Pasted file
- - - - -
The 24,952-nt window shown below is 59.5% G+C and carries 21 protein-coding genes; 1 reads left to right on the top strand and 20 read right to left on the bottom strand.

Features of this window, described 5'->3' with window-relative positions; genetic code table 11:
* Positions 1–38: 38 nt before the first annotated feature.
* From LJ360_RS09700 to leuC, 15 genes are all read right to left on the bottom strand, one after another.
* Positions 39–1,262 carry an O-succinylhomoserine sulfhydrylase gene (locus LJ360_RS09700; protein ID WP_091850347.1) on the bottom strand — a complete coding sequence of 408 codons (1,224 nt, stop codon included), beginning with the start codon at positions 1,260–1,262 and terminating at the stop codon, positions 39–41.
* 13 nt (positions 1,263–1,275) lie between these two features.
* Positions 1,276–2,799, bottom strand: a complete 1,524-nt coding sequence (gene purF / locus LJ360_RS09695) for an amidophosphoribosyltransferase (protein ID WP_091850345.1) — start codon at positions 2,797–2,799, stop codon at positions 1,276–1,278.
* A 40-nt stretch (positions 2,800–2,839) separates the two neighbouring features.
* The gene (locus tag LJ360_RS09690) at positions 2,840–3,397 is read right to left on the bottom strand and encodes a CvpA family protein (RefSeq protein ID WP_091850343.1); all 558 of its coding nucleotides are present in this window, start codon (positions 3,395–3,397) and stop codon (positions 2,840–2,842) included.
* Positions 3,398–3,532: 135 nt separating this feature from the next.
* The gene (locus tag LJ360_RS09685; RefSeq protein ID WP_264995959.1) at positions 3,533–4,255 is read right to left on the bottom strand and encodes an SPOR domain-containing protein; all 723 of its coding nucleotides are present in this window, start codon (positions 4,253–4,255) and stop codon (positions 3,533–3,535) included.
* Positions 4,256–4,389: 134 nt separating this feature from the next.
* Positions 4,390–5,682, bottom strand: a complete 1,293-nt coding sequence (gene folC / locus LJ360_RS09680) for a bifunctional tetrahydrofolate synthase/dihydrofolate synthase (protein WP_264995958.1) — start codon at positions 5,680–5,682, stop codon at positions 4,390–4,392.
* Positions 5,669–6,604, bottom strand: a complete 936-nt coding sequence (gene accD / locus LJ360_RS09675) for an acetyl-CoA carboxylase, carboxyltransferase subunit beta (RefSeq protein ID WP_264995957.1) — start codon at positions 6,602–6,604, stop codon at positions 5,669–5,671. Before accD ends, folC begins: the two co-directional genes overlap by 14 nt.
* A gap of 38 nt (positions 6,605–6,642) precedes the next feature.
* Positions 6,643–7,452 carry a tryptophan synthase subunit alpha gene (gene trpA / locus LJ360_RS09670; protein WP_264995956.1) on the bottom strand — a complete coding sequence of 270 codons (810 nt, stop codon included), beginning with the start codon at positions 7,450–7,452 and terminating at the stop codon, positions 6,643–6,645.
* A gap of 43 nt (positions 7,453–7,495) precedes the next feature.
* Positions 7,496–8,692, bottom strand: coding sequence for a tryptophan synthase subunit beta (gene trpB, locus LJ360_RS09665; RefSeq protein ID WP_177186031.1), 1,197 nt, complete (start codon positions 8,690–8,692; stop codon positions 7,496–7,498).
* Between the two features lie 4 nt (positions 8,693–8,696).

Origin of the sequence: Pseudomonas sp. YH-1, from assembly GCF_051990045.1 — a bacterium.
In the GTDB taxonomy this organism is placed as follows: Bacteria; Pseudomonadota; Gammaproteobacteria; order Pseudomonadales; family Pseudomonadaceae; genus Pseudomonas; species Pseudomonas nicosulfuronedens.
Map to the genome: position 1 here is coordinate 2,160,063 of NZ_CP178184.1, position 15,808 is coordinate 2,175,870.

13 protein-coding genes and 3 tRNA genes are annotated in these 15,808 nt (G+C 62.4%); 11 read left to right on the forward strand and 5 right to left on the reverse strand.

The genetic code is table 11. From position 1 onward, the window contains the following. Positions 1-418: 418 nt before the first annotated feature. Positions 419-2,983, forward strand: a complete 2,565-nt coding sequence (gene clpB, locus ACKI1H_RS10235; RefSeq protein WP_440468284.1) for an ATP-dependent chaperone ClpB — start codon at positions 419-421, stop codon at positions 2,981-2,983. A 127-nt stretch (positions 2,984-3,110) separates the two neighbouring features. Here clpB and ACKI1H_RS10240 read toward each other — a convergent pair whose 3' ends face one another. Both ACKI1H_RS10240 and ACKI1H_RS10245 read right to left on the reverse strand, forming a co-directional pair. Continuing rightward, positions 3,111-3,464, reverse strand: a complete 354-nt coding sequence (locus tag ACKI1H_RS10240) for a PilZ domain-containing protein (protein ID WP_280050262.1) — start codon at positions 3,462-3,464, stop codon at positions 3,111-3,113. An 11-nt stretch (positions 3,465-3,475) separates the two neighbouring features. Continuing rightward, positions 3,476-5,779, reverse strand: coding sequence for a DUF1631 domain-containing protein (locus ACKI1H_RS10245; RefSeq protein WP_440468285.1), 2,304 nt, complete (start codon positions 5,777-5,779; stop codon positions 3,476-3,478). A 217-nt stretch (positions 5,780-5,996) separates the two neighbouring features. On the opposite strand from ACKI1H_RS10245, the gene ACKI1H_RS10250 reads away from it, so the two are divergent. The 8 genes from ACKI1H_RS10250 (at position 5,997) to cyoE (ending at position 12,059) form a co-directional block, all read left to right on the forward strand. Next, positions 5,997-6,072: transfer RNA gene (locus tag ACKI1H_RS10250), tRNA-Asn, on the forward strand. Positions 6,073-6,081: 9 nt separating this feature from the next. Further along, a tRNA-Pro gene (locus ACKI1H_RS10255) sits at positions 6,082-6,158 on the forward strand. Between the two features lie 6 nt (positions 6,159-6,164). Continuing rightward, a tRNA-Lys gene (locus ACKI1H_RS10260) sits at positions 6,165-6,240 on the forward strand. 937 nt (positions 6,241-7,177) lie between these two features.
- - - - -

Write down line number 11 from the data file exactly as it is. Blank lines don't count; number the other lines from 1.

* The gene (locus tag LJ360_RS09685; RefSeq protein ID WP_264995959.1) at positions 3,533–4,255 is read right to left on the bottom strand and encodes an SPOR domain-containing protein; all 723 of its coding nucleotides are present in this window, start codon (positions 4,253–4,255) and stop codon (positions 3,533–3,535) included.